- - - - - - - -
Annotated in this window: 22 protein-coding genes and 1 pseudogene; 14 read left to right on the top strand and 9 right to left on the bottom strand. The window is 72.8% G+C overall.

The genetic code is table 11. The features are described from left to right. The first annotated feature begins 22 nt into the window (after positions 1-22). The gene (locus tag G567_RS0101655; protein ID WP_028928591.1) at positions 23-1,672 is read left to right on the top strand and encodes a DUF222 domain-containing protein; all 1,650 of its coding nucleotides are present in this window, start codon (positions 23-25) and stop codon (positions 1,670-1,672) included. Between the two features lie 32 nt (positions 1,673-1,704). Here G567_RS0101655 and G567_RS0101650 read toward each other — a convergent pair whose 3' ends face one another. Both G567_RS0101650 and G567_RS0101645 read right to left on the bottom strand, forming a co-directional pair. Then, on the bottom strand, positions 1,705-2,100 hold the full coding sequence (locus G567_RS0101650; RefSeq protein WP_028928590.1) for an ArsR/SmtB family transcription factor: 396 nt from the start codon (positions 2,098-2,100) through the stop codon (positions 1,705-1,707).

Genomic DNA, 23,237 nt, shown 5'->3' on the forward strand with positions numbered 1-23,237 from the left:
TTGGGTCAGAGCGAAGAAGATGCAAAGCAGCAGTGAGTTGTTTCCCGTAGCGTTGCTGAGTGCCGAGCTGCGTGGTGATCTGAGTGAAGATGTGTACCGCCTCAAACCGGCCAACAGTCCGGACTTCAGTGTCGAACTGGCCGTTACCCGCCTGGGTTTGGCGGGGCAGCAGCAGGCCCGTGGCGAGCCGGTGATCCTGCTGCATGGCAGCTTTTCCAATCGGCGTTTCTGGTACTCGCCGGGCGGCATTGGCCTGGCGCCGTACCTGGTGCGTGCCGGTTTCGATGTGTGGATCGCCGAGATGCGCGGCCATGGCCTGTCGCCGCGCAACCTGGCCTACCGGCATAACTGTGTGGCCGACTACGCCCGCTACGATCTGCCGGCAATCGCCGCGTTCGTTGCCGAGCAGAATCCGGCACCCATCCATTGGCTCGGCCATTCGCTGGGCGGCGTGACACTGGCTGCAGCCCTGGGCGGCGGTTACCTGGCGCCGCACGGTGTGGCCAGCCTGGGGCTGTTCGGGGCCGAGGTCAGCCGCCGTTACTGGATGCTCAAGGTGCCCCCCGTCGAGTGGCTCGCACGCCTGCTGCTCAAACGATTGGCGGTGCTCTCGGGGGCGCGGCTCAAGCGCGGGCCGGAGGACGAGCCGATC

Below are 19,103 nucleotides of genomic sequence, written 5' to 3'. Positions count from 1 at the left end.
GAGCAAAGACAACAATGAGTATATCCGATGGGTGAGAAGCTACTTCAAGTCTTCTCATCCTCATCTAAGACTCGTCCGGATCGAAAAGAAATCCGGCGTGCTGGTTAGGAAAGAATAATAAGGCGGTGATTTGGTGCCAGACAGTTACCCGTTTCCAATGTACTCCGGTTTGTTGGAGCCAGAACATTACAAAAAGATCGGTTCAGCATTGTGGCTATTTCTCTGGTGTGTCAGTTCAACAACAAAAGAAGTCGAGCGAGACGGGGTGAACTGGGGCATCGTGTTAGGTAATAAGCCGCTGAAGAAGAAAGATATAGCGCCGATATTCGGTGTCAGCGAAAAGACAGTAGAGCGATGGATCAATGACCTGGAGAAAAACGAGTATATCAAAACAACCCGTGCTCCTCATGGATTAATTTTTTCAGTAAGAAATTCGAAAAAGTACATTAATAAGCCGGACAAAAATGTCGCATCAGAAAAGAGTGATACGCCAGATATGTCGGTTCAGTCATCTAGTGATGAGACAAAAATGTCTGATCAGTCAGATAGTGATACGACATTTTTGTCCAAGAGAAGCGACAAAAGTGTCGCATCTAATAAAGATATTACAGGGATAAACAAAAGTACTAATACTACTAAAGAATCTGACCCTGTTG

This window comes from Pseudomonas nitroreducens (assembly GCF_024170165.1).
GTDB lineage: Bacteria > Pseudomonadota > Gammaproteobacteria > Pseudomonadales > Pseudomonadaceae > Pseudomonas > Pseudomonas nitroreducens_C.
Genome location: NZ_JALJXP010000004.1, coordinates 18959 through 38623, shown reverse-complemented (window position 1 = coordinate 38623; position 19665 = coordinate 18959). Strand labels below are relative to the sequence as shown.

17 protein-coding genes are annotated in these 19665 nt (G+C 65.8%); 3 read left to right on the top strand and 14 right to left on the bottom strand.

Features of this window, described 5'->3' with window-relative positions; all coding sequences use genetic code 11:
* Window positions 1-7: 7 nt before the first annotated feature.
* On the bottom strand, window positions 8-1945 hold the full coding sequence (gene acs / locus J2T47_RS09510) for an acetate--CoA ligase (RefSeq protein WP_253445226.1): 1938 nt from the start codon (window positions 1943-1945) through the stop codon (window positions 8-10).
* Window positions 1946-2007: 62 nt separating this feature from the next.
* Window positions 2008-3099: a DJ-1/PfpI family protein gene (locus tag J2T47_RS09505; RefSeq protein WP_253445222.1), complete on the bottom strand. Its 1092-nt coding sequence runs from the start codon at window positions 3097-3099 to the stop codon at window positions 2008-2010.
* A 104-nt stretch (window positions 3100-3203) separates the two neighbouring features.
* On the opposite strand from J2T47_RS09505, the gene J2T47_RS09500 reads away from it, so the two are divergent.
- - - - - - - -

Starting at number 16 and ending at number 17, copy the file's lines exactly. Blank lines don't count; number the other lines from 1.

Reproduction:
* A 104-nt stretch (window positions 3100-3203) separates the two neighbouring features.
* On the opposite strand from J2T47_RS09505, the gene J2T47_RS09500 reads away from it, so the two are divergent.